We are born, we grow up, we age, and then we die. Unless disease or trauma occurs, most humans go through the various stages of life described above. Human Development is the
process of growing to maturity. Traditionally, theories that explain senescence have generally been divided between the programmed and stochastic theories of aging. Programmed theories imply that aging is regulated by biological clocks operating throughout the life span. This regulation would depend on changes in gene expression that affect the systems responsible for maintenance, repair and defense responses. Stochastic theories blame environmental impacts on living organisms that induce cumulative damage at various levels as the cause of aging.
Examples of environmental impacts range from damage to deoxyribonucleic acid (DNA),
damage to tissues and cells by oxygen radicals (widely known as free radicals countered by
the even more well known antioxidants), and cross-linking. However, aging is now seen as a combination of genetic and environmental processes; a progressive failure of homeostatic mechanisms involving maintenance and repair genes, stochastic events leading to molecular damage and molecular heterogeneity, and chance events determining the probability of death.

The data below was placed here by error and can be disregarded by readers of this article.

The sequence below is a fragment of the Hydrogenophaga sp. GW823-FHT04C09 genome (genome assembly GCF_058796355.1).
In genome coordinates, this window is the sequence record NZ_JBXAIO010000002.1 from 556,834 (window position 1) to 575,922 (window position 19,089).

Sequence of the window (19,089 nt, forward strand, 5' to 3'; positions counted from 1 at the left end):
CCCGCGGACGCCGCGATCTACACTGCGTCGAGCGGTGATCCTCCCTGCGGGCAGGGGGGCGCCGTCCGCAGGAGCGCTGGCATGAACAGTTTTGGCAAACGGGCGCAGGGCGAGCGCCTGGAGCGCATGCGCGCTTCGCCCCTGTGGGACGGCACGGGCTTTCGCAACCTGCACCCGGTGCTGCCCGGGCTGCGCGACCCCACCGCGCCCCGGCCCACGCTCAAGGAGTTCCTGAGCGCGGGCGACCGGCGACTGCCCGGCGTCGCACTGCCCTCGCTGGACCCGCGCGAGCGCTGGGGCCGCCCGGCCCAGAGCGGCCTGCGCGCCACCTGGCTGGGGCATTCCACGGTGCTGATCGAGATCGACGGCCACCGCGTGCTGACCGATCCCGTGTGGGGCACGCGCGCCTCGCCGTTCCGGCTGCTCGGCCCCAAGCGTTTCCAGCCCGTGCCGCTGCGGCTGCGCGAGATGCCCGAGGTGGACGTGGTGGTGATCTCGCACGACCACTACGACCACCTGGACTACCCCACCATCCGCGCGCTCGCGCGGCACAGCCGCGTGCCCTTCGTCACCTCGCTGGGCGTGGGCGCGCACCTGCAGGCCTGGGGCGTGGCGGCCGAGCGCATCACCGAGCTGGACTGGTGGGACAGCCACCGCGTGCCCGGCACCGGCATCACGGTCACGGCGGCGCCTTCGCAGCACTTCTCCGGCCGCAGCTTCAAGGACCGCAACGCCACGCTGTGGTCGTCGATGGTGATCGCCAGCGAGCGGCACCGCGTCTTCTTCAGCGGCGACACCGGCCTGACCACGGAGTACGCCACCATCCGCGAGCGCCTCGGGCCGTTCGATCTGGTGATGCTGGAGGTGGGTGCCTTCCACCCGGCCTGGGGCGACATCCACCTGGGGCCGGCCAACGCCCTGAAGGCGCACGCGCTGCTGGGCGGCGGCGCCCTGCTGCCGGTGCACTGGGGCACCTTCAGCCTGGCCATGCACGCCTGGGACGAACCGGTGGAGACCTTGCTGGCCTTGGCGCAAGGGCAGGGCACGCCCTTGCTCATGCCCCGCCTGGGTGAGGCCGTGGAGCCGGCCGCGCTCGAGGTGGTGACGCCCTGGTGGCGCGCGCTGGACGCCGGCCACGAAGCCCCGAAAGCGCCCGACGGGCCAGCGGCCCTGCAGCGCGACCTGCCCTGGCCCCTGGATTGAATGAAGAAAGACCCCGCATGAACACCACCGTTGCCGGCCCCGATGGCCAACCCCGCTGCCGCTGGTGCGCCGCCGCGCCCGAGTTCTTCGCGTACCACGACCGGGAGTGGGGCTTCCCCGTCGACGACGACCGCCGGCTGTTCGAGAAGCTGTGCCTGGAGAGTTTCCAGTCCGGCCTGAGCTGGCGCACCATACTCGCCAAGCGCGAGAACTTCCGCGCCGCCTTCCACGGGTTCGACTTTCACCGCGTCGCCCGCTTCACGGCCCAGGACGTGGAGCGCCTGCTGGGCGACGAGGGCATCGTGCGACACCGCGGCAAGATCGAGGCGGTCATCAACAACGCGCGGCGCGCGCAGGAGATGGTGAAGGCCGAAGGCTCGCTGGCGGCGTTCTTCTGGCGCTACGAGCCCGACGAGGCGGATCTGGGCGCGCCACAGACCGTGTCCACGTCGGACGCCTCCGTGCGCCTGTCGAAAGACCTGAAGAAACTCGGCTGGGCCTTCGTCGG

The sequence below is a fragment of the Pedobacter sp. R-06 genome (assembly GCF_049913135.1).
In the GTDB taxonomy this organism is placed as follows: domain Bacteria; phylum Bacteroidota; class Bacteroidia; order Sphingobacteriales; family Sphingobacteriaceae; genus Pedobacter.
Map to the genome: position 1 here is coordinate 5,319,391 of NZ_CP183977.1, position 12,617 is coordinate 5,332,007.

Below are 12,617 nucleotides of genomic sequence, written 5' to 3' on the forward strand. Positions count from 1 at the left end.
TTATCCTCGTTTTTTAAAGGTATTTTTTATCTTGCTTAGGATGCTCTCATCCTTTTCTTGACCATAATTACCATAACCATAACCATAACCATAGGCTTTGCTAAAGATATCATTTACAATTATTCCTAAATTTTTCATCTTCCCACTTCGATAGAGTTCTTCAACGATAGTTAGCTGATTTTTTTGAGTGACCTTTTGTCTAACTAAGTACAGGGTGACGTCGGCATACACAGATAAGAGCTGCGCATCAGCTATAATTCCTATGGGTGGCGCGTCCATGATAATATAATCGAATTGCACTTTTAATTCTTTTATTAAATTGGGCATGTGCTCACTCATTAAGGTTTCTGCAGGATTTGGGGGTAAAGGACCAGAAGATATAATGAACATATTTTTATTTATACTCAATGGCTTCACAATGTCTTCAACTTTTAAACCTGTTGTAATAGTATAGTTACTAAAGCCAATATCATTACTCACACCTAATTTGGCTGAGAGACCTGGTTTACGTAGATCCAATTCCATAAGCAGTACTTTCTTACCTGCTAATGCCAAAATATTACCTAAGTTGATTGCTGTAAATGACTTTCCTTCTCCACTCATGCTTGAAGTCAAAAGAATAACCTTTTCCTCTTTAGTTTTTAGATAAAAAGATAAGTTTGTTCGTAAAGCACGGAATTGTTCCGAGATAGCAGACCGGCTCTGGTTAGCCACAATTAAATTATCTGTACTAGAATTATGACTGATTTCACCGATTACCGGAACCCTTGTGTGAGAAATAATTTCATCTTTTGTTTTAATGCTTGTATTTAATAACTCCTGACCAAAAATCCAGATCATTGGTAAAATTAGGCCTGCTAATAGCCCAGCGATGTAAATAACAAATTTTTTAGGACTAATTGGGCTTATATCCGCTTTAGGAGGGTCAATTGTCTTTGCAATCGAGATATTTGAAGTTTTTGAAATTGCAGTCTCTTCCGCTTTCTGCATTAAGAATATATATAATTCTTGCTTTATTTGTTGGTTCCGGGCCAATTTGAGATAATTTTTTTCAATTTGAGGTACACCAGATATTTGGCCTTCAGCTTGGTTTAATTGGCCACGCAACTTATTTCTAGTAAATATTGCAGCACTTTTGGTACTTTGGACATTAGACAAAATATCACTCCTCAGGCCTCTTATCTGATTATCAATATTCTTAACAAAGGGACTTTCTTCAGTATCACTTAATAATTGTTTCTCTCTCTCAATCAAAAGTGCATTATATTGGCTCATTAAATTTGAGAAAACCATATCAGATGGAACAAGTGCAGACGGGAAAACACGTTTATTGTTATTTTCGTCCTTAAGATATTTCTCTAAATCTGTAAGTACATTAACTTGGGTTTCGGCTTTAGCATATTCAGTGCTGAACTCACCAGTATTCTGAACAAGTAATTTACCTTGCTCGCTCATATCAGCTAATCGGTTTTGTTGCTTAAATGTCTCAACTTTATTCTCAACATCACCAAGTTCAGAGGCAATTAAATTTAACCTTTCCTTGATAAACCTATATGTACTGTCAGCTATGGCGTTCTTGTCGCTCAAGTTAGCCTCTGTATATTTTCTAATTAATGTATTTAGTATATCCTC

Homeostasis, as we have seen throughout this book, is maintained through complex and
interacting systems, and aging is considered to be a progressive shrinkage of homeostatic
capabilities, mainly due to increased molecular heterogeneity. In this chapter we explore
the physiology of all stages of human development, with a particular emphasis on the aging process.
Source: Cray MI, Textbook of Human Physiology and Biophysics, V#1 , Atlanta Ga: IVMS 2014:485